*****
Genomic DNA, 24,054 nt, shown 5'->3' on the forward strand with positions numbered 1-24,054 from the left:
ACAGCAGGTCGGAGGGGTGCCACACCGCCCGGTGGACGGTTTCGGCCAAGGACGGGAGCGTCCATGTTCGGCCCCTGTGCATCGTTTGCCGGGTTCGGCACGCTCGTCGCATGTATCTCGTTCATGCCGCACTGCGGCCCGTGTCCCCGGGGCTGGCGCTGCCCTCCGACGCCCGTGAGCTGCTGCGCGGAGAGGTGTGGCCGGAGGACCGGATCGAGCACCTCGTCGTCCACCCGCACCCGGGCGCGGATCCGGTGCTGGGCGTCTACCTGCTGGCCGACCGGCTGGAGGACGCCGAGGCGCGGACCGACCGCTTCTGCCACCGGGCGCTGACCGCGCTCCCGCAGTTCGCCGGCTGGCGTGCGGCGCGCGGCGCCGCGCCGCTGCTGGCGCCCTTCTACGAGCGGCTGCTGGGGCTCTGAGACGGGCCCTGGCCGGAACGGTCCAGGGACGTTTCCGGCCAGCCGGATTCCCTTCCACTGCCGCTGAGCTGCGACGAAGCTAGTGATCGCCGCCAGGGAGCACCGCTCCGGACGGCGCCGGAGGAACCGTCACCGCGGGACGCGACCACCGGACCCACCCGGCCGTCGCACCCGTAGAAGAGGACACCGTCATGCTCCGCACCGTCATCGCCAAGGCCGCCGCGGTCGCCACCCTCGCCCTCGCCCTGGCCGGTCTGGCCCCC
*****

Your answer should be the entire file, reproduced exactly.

Genomic DNA, 24,054 nt, shown 5'->3' on the forward strand with positions numbered 1-24,054 from the left:
ACAGCAGGTCGGAGGGGTGCCACACCGCCCGGTGGACGGTTTCGGCCAAGGACGGGAGCGTCCATGTTCGGCCCCTGTGCATCGTTTGCCGGGTTCGGCACGCTCGTCGCATGTATCTCGTTCATGCCGCACTGCGGCCCGTGTCCCCGGGGCTGGCGCTGCCCTCCGACGCCCGTGAGCTGCTGCGCGGAGAGGTGTGGCCGGAGGACCGGATCGAGCACCTCGTCGTCCACCCGCACCCGGGCGCGGATCCGGTGCTGGGCGTCTACCTGCTGGCCGACCGGCTGGAGGACGCCGAGGCGCGGACCGACCGCTTCTGCCACCGGGCGCTGACCGCGCTCCCGCAGTTCGCCGGCTGGCGTGCGGCGCGCGGCGCCGCGCCGCTGCTGGCGCCCTTCTACGAGCGGCTGCTGGGGCTCTGAGACGGGCCCTGGCCGGAACGGTCCAGGGACGTTTCCGGCCAGCCGGATTCCCTTCCACTGCCGCTGAGCTGCGACGAAGCTAGTGATCGCCGCCAGGGAGCACCGCTCCGGACGGCGCCGGAGGAACCGTCACCGCGGGACGCGACCACCGGACCCACCCGGCCGTCGCACCCGTAGAAGAGGACACCGTCATGCTCCGCACCGTCATCGCCAAGGCCGCCGCGGTCGCCACCCTCGCCCTCGCCCTGGCCGGTCTGGCCCCC